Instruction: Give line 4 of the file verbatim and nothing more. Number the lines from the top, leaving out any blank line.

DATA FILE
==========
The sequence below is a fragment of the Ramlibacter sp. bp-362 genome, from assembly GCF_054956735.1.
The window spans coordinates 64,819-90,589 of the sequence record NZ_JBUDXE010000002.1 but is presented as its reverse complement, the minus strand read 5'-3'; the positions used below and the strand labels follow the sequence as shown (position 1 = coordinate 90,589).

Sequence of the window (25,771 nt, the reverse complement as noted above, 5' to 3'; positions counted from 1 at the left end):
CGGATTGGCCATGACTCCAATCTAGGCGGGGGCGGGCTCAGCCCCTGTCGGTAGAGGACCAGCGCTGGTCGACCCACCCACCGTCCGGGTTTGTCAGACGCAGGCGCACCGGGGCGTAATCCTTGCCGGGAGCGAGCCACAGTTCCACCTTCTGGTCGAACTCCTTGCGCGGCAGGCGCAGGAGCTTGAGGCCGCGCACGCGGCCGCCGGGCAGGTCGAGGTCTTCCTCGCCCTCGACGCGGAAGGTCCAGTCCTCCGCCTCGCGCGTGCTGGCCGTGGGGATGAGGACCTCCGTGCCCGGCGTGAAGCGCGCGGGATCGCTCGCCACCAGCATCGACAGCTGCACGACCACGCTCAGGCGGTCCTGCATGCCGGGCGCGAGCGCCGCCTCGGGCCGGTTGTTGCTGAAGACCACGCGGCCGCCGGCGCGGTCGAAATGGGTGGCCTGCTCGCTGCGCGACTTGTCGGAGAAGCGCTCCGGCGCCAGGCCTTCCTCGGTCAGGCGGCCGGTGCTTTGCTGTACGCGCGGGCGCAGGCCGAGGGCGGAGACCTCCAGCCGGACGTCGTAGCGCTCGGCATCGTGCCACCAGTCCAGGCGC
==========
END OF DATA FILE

CGGATTGGCCATGACTCCAATCTAGGCGGGGGCGGGCTCAGCCCCTGTCGGTAGAGGACCAGCGCTGGTCGACCCACCCACCGTCCGGGTTTGTCAGACGCAGGCGCACCGGGGCGTAATCCTTGCCGGGAGCGAGCCACAGTTCCACCTTCTGGTCGAACTCCTTGCGCGGCAGGCGCAGGAGCTTGAGGCCGCGCACGCGGCCGCCGGGCAGGTCGAGGTCTTCCTCGCCCTCGACGCGGAAGGTCCAGTCCTCCGCCTCGCGCGTGCTGGCCGTGGGGATGAGGACCTCCGTGCCCGGCGTGAAGCGCGCGGGATCGCTCGCCACCAGCATCGACAGCTGCACGACCACGCTCAGGCGGTCCTGCATGCCGGGCGCGAGCGCCGCCTCGGGCCGGTTGTTGCTGAAGACCACGCGGCCGCCGGCGCGGTCGAAATGGGTGGCCTGCTCGCTGCGCGACTTGTCGGAGAAGCGCTCCGGCGCCAGGCCTTCCTCGGTCAGGCGGCCGGTGCTTTGCTGTACGCGCGGGCGCAGGCCGAGGGCGGAGACCTCCAGCCGGACGTCGTAGCGCTCGGCATCGTGCCACCAGTCCAGGCGC